YANKTON, S.D. — The complaints came in from school boards across South Dakota.

The masks stomp on freedoms.

They spike anxiety in children.

At the Yankton school board meeting on Aug. 9, before the board voted to go ahead with the school year without required facial cloths, mothers said crusts of food and mucus filled younger children's masks and couldn't possibly be effective.

"The reality of what a mask looks like at the end of a day for a small child is sobering," lamented Amanda Johnson, a resident of Yankton County.

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Entering the third school year to be upended by the global pandemic, mask fatigue — especially in South Dakota, where the state's leading official is infamously apathetic about facial covering as a ward against COVID-19 — has taken root, with a number of school across the state whose boards have, at least in August, abandoned mandates that many carried throughout much of last year.

But the fierce back-to-school opposition about this health precaution has collided this week with the delta variant rocketing up to hundreds of new cases a day in the state, as the number of infected persons in South Dakota reaches numbers not seen since last winter.

Now, many parents and teachers are wondering if mask come back, even if it means some peanut butter — or even snot — smudged on a child's faces by day's end.

"Quite honestly, that's kind of the point," Dr. Mike Smith, a professor of pediatrics at Duke University, said in an interview Wednesday, Aug. 2. "Your kid's mucus stays in their mask and not on other children."

In June, doctors at Duke published a report from a survey of schools in North Carolina with similar social distancing protocols showing that the "secondary attack" rate of the virus is low when masking is in place.

But the politics of the mask are also well hewn.

So far no school in the state has taken the drastic measures seen in eight states, including Texas and Florida, to outright ban masks in schools, according to the South Dakota Education Association.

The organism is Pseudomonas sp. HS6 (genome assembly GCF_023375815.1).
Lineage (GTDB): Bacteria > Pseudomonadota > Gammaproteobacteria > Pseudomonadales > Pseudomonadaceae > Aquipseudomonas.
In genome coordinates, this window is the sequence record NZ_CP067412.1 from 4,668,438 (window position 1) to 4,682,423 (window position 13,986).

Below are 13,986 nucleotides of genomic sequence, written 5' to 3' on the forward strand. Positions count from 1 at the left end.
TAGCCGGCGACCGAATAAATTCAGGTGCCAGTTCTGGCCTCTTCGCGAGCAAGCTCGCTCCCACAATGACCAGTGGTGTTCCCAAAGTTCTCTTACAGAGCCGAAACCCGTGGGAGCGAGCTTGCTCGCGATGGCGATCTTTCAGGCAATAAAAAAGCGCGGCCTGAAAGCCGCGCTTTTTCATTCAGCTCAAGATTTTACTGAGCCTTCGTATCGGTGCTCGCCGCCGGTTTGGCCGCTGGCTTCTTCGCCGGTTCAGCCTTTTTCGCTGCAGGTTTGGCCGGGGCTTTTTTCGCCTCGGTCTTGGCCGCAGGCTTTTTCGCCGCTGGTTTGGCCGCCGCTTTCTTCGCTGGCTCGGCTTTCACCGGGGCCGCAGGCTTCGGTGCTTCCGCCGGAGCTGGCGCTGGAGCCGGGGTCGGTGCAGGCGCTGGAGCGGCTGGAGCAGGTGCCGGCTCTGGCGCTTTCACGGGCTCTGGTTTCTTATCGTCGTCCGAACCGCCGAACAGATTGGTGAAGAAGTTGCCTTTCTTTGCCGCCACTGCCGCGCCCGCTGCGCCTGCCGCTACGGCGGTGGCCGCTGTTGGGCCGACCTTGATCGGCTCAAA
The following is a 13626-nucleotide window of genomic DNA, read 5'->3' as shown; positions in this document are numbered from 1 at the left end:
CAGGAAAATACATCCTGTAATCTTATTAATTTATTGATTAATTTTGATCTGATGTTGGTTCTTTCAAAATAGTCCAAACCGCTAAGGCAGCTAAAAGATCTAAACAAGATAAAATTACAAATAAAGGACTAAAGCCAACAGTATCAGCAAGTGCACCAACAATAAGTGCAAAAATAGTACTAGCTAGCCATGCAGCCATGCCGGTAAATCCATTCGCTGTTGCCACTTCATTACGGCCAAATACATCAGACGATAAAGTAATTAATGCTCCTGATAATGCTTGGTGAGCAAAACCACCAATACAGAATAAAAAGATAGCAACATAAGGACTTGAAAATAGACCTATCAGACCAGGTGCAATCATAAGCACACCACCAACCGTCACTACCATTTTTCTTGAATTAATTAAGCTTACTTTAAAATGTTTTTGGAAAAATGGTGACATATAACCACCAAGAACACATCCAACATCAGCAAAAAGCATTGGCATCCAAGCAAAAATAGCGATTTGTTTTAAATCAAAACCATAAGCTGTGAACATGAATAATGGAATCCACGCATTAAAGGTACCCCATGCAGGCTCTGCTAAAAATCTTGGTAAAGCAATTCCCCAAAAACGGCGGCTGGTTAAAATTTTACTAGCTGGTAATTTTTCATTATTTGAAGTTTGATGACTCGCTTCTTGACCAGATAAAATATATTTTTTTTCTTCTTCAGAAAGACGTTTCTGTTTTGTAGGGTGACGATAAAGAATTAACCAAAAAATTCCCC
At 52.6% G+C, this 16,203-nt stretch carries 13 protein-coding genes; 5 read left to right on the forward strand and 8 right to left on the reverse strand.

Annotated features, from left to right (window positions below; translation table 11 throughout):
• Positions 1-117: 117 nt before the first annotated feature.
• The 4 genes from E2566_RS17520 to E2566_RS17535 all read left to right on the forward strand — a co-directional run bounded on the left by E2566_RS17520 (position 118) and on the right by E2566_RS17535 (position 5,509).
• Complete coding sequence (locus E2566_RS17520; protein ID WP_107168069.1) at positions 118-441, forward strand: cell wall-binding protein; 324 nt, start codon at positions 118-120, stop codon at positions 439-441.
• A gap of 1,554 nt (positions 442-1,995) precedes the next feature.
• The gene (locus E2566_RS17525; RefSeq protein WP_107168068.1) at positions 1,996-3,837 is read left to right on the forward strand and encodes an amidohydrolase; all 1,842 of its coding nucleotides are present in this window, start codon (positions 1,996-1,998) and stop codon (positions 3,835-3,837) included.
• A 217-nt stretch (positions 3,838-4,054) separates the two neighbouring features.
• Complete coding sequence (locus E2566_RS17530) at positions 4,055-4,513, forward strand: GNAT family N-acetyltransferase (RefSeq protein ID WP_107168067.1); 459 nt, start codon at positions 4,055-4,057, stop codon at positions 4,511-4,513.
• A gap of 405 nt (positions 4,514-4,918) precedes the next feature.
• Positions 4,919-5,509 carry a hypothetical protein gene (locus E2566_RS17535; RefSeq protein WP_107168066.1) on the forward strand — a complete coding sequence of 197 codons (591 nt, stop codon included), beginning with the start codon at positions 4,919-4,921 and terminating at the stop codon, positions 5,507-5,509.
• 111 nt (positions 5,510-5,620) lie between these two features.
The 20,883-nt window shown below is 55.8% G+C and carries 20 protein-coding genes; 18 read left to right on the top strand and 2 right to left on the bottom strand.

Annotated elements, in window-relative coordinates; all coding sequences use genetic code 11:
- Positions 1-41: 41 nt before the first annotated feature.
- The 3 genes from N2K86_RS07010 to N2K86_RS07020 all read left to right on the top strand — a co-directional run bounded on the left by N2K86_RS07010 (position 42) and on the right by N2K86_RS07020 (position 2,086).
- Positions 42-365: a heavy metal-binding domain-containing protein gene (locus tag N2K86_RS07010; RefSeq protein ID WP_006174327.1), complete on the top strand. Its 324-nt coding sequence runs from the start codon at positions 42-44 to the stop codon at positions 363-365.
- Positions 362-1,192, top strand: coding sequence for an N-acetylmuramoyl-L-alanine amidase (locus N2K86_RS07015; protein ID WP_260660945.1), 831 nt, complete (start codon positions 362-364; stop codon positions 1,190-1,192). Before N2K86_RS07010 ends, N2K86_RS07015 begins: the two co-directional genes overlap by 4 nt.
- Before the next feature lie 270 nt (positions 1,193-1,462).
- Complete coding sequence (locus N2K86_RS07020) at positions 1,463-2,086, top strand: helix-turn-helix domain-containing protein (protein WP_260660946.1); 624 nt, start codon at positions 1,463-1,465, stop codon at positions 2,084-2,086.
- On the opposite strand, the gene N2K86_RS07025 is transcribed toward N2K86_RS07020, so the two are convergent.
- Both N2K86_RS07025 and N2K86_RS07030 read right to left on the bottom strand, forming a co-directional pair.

But there have been pitched battles.

Earlier this week in Rapid City, the school board — newly emboldened by political conservatives elected just months ago —passed a series of protocols erasing administration-written rules around masking, on-campus testing and even contact tracing.

On masks, the board changed "recommended" to "voluntary."

"We are not a testing facility," school board president Kate Thomas announced at the meeting on Monday, Aug. 23. "The education system is not where you go to find out about your health."

When an audience member shouted out, "They're your own staff. Why aren't you listening to them?" Thomas responded, "Please behave. Have some couth."

So far, health care facilities are avoiding confronting publicly elected officials on school board policies. This week, a spokesman for Monument Health in Rapid City declined an interview request saying doctors were "interview weary."

But a group of South Dakota doctors affiliated with the American Academy of Pediatricians wrote a letter to every school board in the state noting what helped keep schools open last year was the "universal use of masks."

The spike in COVID-19, particularly in the western half of the state, emerges only weeks after the arrival of hundreds of thousands of out-of-state motorcycle riders via the Sturgis Motorcycle Rally.

In Sturgis proper, Superintendent of Meade School District Don Kirkegaard told a meeting on Aug. 16 that last year's protocols — which included opening the school year with a mask mandate — helped keep in-school transmission of the virus very low, with most of the 280 cases coming from "under the roof" of home.

This year they open the year with masks optional — at least, for now.

"If we have to make adjustments, either at the September board meeting, or if it goes from bad to worse in the next two weeks and I have to call a special board meeting, we're going to do that," Kirkegaard said.

By Thursday, Aug. 26, there were nearly 380 active cases in Meade County, or more than 1 out of every 100 residents.